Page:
America’s most infamous witch hunt had its origin in the fear of Satanic harm befalling children. Beginning in 1692, Salem minister Samuel Parris and his wife Elizabeth were alarmed at their daughter Betty and niece Abigail’s declining health. The Reverend John Hale suspected a Satanic attack: “These Children were bitten and pinched by invisible agents.” Believing them bewitched, fears of a Satanic conspiracy against the colony took hold—ultimately costing twenty lives.
Often, Satanic panics occur in the context of apocalyptic environments. Storms, famine, and war were common precursors for witch hunts in the medieval world. The Salem witch trials were preceded by the devastation of King Philip’s War and the political unrest of the Glorious Revolution. Before the Satanic panic of the 1980s in the United States, there had been more than a decade of political upheaval, economic recession, and energy disruption, not to mention the sexual revolution and a quickly changing youth culture.
More proximate factors connected to the 1980s panic included the rise of heavy metal bands, some of which adopted morbid imagery; the success of Dungeons & Dragons; and the growing pop-culture fascination with the demonic and the occult, as in the films Rosemary’s Baby, The Devil Rides Out, The Wicker Man, and The Exorcist. Further contributing to the cultural milieu were the gruesome and bizarre violent crimes that had captured national attention in the preceding years—the Manson murders, the Zodiac Killer, the Night Stalker. There was worry about copycat killings. The AIDS scare, the growing awareness of such spiritual alternatives as New Age and Wicca, and concerns about child safety (“stranger danger”) added to the sense of dread.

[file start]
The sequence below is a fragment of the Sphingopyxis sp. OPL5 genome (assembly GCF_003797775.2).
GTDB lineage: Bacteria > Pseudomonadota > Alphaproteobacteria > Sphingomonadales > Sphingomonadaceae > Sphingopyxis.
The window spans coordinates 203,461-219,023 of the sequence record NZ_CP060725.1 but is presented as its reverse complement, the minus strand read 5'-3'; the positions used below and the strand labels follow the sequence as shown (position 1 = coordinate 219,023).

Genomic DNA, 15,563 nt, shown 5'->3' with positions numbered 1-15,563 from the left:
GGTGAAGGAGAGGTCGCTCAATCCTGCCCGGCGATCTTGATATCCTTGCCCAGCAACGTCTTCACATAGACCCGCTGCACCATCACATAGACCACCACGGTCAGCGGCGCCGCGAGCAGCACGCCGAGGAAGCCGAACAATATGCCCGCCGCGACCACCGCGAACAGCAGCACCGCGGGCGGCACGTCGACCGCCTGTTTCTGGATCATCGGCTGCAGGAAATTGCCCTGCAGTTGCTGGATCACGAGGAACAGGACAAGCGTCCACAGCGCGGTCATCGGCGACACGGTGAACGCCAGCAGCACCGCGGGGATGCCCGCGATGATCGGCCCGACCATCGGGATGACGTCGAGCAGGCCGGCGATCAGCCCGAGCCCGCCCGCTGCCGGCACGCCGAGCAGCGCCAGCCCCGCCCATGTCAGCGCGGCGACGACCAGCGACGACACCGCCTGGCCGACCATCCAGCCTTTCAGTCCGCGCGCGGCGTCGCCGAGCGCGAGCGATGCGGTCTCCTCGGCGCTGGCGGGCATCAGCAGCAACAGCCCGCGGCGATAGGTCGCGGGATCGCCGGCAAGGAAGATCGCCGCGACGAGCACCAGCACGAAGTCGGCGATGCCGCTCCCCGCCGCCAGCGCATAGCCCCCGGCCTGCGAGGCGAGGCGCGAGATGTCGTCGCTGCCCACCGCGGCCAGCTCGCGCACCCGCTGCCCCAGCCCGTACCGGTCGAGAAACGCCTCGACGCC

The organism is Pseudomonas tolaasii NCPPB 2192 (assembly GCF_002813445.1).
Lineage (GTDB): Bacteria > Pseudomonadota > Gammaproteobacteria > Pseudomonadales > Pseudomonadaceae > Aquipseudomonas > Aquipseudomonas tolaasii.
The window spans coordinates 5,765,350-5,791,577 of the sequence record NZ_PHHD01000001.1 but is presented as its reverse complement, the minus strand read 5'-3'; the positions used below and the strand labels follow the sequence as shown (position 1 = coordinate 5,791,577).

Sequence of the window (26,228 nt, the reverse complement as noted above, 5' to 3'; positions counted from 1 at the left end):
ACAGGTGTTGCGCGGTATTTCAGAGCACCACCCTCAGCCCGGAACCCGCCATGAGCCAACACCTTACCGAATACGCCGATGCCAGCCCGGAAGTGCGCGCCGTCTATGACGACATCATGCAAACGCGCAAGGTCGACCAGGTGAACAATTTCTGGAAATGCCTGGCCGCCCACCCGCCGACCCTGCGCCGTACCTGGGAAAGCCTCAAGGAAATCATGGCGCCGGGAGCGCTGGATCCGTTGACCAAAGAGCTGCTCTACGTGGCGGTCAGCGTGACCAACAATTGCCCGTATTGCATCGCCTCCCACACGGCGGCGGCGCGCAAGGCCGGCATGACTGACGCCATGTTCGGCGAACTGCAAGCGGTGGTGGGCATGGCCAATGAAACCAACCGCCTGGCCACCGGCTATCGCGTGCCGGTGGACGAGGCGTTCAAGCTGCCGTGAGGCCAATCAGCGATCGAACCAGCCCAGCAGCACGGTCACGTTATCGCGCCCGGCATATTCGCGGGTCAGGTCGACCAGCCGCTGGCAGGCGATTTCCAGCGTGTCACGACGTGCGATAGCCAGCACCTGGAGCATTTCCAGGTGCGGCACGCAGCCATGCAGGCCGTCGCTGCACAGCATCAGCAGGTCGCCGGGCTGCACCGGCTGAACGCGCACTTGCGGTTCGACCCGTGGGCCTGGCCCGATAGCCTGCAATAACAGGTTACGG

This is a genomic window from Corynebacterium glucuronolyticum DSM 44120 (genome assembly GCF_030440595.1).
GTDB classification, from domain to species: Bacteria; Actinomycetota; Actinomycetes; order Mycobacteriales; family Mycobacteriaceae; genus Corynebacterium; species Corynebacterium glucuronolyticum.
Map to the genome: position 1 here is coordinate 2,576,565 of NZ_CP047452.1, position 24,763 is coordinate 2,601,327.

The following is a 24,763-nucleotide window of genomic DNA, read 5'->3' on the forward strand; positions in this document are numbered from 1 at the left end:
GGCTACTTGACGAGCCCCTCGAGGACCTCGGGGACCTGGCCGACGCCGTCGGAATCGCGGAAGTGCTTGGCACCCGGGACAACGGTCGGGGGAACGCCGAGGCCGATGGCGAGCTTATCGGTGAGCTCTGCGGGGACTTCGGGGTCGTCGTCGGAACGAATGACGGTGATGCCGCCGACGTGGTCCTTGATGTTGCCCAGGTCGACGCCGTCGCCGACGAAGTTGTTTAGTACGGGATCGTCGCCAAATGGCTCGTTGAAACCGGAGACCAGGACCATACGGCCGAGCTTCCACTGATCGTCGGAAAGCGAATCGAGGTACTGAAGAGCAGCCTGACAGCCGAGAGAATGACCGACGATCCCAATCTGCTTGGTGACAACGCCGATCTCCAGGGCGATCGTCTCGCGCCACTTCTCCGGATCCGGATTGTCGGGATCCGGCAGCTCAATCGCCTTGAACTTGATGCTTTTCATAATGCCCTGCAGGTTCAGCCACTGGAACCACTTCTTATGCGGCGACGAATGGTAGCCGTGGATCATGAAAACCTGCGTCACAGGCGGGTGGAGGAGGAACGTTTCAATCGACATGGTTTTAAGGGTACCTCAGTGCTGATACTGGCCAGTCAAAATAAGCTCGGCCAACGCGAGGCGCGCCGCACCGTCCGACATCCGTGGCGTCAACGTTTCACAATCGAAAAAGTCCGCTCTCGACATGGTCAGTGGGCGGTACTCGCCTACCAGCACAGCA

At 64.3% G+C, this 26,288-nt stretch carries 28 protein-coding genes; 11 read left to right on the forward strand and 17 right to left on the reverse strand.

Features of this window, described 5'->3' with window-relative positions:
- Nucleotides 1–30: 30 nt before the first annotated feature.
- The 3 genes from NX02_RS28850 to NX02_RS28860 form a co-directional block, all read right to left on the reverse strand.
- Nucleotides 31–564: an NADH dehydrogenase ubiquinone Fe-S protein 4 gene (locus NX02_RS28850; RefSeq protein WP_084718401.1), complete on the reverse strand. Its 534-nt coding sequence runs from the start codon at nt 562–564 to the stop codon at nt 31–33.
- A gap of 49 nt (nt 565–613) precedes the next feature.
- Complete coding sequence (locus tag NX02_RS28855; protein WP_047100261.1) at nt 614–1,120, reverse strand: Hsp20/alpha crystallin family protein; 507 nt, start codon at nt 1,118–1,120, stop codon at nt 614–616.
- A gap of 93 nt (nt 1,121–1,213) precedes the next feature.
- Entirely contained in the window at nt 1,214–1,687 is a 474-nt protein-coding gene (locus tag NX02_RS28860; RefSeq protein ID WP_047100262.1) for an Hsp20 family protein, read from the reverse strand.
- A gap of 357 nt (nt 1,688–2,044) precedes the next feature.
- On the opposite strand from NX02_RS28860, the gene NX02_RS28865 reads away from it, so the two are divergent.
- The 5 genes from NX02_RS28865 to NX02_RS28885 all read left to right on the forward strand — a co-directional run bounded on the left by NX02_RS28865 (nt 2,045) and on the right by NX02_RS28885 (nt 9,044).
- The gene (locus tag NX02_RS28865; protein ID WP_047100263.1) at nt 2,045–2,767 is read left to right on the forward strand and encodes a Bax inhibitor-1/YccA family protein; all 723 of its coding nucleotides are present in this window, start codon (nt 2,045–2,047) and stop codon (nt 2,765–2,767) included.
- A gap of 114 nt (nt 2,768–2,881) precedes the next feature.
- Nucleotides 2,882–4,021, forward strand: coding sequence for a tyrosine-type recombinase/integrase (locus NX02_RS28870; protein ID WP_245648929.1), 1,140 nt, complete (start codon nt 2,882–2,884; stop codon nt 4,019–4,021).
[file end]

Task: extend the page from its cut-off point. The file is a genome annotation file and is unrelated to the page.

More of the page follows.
It was in this context that memoirs began to be published concerning supposed Satanic cults and survivors of demonic possession, the most famous being Michelle Remembers (1980). Crimes with supposed connections to Satanic activity began to emerge, with the only evidence derived from the (subsequently discredited) practice of “recovered memory.” There arose a shocking, and frankly implausible, volume of accusations of child abuse by devil-worshipping cults at day cares, like those in Kern County, California. Soon an industry of so-called Satanic cult experts emerged, ready to offer their “expertise” to law enforcement and in courtrooms, as well as offering seminars and classes for the masses. For example, Dale W. Griffis offered his testimony as an expert on Satanic cults in the notorious trial of the West Memphis Three, despite having received his degree from an uncredited university (a point the defense made).
An exhaustive Department of Justice report concluded in 1992 that “there is little or no evidence” for allegations of “large-scale baby breeding, human sacrifice, and organized satanic conspiracies.” Given the lack of evidence and the backlash from friends and families of some of the people being accused eventually, the Satanic panic eventually began to subside. But it left behind enormous damage—including families splintered by false accusations and innocent lives wasted in prison after false accusations of Satanic ritual pedophilia.